Like other such companies, Crye-Leike has resorted to using Zoom for meetings and training. “Typically, we might have had 25 or so agents at our meetings, and now, electronically, we have more than 35 in attendance.” They have also utilized the format to bring in guest speakers such as Kevin Vaughn, State Representative for District 95, to discuss relevant issues with their team.

For obvious reasons, they no longer have “open houses” but have relied more heavily on virtual home tours and the use of Facebook and other online platforms. Morgan notes, “I have sold several properties electronically.”

“The technological changes will definitely stand in place,” Morgan comments about the future. “We are electronically prepared.”

State Farm – Joe Sarrio

Joe Sarrio is no stranger to the world of crisis and things turning upside down. As president of the Joe Sarrio Agency with State Farm, he knows his business revolves around being there for his customers at times of crisis. His business has faced its own challenges. Sarrio notes that before the COVID-19 crisis, they were moving into the house-buying season, which would result in people’s need to purchase and adapt their insurance needs. While his agency has reached out to promote common civic goals, they also adjusted the timeline of their own goals, anticipating an impact on the housing market.

“The pandemic has been a good reminder that our business is about relationships, and having a strong local presence will be vital if you want your business to survive. I foresee a much larger portion of our sales will originate from referrals from people in our community.” Sarrio continues, “We view the pandemic as an opportunity to show our community the value of having a relationship with a local agency.”

As for facing future concerns, Sarrio concludes, “I’ve seen many business owners having to make difficult decisions, and they are putting their employees and customers before their own financial needs. Many of us will need to find ways to adapt to bring in revenue. There are so many concerns, but we must be courageous in the face of this adversity and do the best job we can to move forward in a safe and proactive way.”

As Managing Broker of Crye-Leike Collierville, Matt Morgan has overseen the challenge of working through the current crisis and has learned a few things, and, in fact, has been pleasantly surprised. “In accordance with restrictions most of our agents are working from home,” and with only three office staff members working in the office – they’ve continued to move forward, make sales and work as a team.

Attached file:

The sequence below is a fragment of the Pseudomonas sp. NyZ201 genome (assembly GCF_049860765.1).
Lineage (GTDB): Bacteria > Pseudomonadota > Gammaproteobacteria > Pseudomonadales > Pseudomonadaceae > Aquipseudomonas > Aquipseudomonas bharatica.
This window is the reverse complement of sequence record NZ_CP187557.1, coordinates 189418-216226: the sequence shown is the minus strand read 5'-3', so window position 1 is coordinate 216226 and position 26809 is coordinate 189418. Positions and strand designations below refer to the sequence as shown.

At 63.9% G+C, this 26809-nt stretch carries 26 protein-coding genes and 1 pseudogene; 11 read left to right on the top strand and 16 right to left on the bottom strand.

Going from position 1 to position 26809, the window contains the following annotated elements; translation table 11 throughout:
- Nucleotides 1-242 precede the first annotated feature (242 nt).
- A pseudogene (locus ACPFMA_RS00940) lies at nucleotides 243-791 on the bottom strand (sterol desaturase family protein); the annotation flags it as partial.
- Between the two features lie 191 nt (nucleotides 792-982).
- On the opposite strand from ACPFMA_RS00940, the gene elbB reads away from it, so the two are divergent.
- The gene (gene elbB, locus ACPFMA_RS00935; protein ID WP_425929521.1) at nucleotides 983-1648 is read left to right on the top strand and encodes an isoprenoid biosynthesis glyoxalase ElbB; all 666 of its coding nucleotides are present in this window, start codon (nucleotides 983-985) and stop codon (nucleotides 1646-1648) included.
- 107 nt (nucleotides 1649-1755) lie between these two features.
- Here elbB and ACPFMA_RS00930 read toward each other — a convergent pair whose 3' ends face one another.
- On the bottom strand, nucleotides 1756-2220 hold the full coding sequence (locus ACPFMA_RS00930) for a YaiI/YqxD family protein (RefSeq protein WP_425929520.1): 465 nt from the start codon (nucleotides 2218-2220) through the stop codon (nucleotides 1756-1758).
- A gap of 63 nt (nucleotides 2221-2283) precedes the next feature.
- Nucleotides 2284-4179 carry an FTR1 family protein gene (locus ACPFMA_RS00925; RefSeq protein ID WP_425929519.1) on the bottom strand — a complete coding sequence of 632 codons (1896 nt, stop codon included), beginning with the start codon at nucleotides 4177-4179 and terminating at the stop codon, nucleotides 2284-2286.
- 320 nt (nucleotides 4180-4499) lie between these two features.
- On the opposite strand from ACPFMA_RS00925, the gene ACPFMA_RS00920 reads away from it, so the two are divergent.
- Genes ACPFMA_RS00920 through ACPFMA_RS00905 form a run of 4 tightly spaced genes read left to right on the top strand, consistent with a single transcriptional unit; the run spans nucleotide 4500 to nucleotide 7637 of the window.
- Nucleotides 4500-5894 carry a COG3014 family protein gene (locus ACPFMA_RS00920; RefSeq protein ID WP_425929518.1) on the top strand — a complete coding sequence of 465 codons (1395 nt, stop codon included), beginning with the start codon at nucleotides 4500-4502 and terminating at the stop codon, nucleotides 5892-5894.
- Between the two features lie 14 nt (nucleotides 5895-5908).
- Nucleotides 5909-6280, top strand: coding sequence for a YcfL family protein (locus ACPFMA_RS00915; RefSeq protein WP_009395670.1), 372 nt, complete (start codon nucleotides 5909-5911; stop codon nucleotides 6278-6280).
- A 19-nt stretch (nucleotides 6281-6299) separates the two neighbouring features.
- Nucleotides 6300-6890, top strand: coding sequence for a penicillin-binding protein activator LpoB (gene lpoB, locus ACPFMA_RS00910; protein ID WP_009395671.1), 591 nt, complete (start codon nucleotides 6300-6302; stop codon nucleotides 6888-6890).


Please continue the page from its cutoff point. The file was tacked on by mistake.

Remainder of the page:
Like other such companies, Crye-Leike has resorted to using Zoom for meetings and training. “Typically, we might have had 25 or so agents at our meetings, and now, electronically, we have more than 35 in attendance.” They have also utilized the format to bring in guest speakers such as Kevin Vaughn, State Representative for District 95, to discuss relevant issues with their team.

For obvious reasons, they no longer have “open houses” but have relied more heavily on virtual home tours and the use of Facebook and other online platforms. Morgan notes, “I have sold several properties electronically.”

“The technological changes will definitely stand in place,” Morgan comments about the future. “We are electronically prepared.”

Lost Pizza Company – Tim Gaines

Everyone recognizes the fact that restaurants have been particularly hard hit during the COVID-19 crisis, and being responsive, creative and adaptable have been key elements for those navigating the recent waters.

Tim Gaines of Lost Pizza Company in Collierville has seen his team respond in creative ways, as they maintain proper social distancing while still responding to their customer’s needs. “We knew we had to get creative as to how our business was done,” Gaines comments. With a creative spirit, Lost Pizza company responded to their core customers – families. In addition to answering an expanding number of call-in and on-line orders with curb-side pick-up (a new feature of their business, which is sure to remain with the restaurant well into the future), Lost Pizza began offering “Pizza Construction Kits,” which included all the ingredients necessary to make a pizza. The popularity of the kits found its way onto the company’s social media platform in a big fashion, with pictures and videos of families bonding at home over pizza-making activities. As the popularity grew, so did the company’s variations on the theme. They were soon offering full meals of pasta dishes, spaghetti, and salads, ready to be popped in the oven or stuck in the freezer for later use.

Now, as the company begins to open the restaurant to 50% capacity, Gaines suggests the reality of another challenge: even though half the chairs being taken may seem like it would be easier to maintain, it’s been a juggling act, keeping the restaurant operating properly and with guidelines, while still responding to on-line order demands and their pick-up service. Of course, with changes bring new challenges.

Gaines admits that confronting the challenges of a “next normal” was not easy. “We weren’t built for this,” he notes, but continues, “we developed a good plan and have constantly learned to adapt.” One thing they didn’t’ have to do was to understand the need to respond to their community. Lost Pizza Company has always tried to give back, but they understood that adapting to a new challenge also meant taking their community spirit up one, or two, notches.